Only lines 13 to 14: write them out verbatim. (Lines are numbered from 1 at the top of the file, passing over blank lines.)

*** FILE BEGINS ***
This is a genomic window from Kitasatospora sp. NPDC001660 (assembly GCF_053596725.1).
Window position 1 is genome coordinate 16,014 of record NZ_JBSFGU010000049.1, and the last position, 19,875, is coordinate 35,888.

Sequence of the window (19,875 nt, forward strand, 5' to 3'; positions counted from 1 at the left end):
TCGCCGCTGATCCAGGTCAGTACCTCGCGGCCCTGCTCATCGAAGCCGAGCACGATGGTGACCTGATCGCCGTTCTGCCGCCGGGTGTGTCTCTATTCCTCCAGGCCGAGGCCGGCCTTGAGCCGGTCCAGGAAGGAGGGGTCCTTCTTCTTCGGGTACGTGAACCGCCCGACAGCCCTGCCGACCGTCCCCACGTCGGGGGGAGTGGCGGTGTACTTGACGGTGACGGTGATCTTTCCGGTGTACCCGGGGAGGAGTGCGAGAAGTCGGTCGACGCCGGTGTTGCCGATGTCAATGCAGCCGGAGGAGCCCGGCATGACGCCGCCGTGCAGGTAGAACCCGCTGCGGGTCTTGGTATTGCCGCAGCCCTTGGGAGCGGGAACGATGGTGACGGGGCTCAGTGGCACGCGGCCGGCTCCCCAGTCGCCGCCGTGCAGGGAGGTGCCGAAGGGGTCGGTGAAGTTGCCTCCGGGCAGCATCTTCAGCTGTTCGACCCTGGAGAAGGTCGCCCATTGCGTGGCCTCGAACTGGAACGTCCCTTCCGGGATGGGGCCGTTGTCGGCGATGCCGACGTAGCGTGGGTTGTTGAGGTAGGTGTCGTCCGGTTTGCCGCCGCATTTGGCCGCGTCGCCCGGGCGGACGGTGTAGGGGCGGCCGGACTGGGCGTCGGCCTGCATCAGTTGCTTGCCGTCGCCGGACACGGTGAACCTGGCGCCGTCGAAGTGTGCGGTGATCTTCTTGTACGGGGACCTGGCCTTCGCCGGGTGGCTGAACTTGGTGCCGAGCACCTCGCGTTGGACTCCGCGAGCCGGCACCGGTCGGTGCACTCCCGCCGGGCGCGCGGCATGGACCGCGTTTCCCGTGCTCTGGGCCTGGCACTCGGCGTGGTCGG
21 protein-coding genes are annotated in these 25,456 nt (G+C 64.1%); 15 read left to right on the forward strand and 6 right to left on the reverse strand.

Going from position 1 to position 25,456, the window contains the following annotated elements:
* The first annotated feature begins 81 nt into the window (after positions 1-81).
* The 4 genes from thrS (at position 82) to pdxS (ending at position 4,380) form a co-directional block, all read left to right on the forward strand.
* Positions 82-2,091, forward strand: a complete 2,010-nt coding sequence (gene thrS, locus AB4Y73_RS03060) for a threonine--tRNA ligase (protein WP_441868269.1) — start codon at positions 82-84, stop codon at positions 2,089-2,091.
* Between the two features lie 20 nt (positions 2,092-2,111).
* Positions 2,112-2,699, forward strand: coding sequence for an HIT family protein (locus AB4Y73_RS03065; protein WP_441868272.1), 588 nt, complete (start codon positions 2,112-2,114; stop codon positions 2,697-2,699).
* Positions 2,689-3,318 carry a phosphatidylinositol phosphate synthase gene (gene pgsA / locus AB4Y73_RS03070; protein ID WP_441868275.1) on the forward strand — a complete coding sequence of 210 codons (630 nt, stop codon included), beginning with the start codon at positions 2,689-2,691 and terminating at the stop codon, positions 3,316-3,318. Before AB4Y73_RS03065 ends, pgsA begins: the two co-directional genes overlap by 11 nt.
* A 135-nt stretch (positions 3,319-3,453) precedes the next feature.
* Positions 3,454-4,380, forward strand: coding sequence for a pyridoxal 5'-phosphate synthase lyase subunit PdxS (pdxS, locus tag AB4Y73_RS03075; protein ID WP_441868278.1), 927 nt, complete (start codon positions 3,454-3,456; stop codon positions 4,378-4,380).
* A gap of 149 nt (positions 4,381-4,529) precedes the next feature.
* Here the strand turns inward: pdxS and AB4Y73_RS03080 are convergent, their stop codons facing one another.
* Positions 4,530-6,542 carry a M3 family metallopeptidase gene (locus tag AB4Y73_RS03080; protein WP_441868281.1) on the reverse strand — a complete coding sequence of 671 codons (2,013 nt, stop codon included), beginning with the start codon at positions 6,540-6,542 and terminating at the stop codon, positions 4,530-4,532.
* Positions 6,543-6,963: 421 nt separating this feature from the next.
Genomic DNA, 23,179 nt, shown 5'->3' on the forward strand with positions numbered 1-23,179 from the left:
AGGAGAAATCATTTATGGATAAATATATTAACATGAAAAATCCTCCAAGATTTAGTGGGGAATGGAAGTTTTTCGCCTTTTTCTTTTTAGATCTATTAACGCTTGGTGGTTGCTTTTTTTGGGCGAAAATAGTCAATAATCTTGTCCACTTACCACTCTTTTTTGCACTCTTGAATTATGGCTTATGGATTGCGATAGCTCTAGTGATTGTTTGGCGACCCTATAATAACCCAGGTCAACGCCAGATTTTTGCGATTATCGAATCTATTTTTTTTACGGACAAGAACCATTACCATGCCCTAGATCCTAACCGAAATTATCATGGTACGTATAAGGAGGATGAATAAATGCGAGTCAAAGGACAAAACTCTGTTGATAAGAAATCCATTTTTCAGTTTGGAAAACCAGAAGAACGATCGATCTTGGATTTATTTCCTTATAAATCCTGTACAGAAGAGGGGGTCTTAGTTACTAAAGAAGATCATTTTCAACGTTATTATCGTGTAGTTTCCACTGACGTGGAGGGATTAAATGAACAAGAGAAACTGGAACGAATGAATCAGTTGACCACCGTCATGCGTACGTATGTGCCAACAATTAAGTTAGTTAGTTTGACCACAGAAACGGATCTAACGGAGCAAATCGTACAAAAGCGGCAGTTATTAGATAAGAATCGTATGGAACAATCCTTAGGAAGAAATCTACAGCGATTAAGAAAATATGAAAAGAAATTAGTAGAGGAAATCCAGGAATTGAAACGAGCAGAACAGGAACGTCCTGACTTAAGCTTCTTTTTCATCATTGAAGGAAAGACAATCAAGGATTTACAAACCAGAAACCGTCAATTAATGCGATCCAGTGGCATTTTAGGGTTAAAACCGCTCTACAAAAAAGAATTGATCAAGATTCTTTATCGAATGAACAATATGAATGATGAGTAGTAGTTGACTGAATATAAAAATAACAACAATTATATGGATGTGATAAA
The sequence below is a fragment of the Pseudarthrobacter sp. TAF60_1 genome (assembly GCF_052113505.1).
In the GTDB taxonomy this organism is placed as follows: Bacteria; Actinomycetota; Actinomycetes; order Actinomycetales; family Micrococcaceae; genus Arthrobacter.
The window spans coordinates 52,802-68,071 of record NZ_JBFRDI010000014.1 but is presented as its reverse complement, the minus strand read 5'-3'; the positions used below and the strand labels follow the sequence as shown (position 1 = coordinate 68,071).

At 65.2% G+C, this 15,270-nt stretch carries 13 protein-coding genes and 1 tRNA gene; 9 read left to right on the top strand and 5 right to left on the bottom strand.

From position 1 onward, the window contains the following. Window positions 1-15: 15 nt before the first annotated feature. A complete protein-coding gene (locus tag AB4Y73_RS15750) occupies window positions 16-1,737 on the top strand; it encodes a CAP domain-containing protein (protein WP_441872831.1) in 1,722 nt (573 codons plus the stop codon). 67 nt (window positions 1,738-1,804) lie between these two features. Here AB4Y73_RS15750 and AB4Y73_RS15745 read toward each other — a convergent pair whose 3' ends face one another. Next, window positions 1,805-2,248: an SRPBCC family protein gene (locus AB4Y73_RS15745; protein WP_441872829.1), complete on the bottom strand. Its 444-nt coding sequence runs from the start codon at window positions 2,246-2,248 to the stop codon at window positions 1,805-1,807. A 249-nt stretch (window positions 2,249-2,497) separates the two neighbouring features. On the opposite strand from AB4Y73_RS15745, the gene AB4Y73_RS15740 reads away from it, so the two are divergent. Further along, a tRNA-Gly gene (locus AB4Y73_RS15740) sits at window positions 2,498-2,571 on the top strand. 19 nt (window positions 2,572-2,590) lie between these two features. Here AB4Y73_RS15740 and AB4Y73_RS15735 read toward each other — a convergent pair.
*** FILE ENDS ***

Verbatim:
* A 135-nt stretch (positions 3,319-3,453) precedes the next feature.
* Positions 3,454-4,380, forward strand: coding sequence for a pyridoxal 5'-phosphate synthase lyase subunit PdxS (pdxS, locus tag AB4Y73_RS03075; protein ID WP_441868278.1), 927 nt, complete (start codon positions 3,454-3,456; stop codon positions 4,378-4,380).